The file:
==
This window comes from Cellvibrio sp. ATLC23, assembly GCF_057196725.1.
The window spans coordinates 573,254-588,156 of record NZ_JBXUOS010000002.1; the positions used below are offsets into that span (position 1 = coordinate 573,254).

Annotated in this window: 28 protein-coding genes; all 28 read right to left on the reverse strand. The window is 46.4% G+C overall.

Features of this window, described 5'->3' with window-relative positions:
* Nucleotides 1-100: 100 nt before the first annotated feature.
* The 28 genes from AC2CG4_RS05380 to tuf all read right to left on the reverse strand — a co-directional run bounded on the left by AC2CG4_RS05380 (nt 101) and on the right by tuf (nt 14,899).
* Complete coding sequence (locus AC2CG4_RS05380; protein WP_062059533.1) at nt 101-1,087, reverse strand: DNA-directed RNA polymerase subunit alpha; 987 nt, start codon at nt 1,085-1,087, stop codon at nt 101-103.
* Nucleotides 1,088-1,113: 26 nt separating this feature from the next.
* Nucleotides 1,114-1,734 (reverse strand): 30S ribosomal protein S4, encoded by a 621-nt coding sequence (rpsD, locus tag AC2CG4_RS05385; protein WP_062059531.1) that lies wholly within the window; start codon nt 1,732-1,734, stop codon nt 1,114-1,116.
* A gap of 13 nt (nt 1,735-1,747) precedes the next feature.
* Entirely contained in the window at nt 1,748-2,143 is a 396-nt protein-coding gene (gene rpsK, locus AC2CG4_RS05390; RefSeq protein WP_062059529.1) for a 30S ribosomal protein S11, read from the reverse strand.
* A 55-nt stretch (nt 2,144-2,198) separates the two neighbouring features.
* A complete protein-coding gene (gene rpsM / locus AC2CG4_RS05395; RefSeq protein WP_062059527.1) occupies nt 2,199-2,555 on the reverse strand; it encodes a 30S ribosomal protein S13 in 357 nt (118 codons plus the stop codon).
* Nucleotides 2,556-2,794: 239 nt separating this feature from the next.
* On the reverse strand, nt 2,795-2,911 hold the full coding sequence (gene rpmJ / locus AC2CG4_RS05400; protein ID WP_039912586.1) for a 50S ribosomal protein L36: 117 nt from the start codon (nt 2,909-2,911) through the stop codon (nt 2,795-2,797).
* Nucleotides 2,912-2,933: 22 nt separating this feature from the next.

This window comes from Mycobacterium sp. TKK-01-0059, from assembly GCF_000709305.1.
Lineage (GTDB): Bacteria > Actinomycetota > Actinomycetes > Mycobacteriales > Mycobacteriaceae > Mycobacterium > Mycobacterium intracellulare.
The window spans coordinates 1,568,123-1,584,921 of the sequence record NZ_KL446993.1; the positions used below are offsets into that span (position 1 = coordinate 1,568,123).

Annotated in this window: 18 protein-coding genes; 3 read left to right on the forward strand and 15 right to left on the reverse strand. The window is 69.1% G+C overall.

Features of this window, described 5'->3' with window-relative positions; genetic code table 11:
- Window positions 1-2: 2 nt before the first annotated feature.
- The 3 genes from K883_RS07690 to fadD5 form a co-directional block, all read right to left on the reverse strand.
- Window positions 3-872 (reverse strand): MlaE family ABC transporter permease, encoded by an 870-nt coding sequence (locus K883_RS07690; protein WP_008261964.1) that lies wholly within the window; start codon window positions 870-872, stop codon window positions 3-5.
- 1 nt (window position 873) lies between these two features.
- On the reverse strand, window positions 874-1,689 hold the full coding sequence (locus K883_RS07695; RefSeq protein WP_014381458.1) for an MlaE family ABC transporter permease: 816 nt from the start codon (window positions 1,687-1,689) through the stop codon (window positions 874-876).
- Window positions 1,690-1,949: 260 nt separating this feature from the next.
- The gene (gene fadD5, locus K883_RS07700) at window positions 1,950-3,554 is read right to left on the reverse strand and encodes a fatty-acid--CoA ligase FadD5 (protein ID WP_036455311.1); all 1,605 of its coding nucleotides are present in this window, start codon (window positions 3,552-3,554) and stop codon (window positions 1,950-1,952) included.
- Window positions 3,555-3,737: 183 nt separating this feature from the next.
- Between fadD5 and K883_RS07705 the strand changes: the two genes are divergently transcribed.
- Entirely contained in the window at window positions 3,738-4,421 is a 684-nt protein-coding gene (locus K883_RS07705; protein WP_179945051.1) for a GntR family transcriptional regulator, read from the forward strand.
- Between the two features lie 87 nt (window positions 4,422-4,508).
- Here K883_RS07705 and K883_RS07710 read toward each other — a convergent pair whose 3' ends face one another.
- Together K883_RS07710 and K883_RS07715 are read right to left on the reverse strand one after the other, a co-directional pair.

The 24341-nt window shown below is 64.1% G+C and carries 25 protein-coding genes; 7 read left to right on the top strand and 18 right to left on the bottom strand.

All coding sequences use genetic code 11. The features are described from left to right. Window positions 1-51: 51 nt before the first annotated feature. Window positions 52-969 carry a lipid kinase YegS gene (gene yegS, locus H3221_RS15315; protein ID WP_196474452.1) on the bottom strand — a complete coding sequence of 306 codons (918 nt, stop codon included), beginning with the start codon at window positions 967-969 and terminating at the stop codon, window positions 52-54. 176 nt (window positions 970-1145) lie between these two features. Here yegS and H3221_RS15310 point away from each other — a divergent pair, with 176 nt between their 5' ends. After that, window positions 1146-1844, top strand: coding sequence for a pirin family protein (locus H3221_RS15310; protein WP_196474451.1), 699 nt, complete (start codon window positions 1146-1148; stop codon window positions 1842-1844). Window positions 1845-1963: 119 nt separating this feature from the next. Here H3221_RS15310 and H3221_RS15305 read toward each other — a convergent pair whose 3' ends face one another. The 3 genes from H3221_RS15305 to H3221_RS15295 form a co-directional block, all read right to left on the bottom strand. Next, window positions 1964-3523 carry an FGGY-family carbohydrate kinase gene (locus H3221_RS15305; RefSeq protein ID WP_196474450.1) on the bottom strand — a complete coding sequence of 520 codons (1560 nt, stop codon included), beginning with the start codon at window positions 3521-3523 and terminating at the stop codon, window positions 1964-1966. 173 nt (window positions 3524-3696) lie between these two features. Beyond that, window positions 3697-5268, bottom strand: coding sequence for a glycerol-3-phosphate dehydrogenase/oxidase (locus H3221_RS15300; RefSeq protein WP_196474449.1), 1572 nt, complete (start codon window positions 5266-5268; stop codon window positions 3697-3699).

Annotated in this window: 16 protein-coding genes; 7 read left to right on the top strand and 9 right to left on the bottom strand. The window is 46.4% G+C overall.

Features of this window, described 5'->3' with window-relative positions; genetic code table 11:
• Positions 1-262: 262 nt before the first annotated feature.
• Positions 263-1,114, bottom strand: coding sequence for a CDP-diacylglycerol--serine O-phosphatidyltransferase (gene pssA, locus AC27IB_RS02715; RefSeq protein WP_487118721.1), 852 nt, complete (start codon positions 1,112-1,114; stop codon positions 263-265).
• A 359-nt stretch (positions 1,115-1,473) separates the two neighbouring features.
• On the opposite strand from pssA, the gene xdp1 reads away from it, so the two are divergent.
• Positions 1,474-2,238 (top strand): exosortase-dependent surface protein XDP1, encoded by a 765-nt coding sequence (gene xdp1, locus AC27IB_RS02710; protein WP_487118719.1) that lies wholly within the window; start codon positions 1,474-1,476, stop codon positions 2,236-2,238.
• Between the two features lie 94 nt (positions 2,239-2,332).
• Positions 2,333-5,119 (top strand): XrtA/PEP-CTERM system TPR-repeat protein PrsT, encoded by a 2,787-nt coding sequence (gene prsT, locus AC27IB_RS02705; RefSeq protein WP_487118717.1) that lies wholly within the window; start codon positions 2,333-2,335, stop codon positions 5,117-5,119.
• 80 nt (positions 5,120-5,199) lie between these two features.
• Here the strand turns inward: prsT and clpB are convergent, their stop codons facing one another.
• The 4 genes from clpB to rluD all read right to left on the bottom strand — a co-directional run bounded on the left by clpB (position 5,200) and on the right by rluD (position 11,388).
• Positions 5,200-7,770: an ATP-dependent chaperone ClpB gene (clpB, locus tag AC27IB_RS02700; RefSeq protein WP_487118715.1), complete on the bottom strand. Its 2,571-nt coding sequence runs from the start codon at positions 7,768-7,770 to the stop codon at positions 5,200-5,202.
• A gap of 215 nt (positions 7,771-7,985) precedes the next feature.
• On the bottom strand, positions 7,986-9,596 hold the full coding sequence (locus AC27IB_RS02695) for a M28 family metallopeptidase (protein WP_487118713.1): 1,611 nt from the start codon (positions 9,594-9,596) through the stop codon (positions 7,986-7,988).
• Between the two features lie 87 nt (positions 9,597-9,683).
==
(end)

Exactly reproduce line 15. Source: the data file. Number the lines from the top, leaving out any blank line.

* On the reverse strand, nt 2,795-2,911 hold the full coding sequence (gene rpmJ / locus AC2CG4_RS05400; protein ID WP_039912586.1) for a 50S ribosomal protein L36: 117 nt from the start codon (nt 2,909-2,911) through the stop codon (nt 2,795-2,797).